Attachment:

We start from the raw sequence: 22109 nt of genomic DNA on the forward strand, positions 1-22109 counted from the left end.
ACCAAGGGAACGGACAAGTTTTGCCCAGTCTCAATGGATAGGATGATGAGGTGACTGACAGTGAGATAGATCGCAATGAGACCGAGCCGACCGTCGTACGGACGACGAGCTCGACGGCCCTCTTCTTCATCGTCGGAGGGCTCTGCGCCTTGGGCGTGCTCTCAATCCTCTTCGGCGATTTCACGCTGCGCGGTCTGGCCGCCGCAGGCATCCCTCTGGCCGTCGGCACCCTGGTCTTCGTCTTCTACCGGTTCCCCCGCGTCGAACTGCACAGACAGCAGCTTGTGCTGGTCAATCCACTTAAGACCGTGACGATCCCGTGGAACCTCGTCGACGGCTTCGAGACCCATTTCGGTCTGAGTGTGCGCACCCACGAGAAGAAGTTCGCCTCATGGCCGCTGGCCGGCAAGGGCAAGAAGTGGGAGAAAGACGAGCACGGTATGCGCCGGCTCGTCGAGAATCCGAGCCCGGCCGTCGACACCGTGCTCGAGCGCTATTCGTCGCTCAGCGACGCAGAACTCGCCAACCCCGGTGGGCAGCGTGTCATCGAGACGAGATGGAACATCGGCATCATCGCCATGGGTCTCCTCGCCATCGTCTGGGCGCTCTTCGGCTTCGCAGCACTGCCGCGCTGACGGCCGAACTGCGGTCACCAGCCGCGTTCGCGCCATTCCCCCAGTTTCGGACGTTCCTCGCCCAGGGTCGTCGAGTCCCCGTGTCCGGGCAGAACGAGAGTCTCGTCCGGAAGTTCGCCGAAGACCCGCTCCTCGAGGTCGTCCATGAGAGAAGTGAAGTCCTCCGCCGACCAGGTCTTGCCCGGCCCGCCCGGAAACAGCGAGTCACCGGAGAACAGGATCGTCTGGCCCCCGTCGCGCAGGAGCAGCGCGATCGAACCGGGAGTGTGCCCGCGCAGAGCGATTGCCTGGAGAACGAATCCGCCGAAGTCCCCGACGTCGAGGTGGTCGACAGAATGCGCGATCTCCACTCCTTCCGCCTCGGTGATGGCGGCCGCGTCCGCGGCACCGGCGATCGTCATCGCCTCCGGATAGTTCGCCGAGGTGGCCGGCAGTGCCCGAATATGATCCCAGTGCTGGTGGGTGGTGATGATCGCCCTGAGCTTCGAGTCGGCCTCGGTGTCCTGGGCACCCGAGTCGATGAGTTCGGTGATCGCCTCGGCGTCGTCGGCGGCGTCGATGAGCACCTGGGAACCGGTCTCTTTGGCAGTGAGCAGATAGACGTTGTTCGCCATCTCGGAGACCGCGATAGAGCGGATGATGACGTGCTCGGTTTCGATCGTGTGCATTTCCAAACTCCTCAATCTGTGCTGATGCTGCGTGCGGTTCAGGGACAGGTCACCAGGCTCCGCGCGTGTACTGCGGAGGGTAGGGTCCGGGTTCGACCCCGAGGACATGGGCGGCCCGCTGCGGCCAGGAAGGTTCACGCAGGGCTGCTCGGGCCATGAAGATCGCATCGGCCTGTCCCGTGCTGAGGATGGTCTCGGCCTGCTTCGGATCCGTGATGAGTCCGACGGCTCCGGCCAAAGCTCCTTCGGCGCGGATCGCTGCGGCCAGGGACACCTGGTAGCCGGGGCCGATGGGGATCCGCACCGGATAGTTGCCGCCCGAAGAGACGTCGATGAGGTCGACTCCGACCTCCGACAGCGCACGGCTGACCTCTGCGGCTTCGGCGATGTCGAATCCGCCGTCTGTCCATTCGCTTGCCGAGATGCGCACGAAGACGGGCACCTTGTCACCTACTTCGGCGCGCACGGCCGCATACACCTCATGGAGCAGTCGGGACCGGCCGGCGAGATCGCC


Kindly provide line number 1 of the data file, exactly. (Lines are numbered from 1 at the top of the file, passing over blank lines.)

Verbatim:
We start from the raw sequence: 22109 nt of genomic DNA on the forward strand, positions 1-22109 counted from the left end.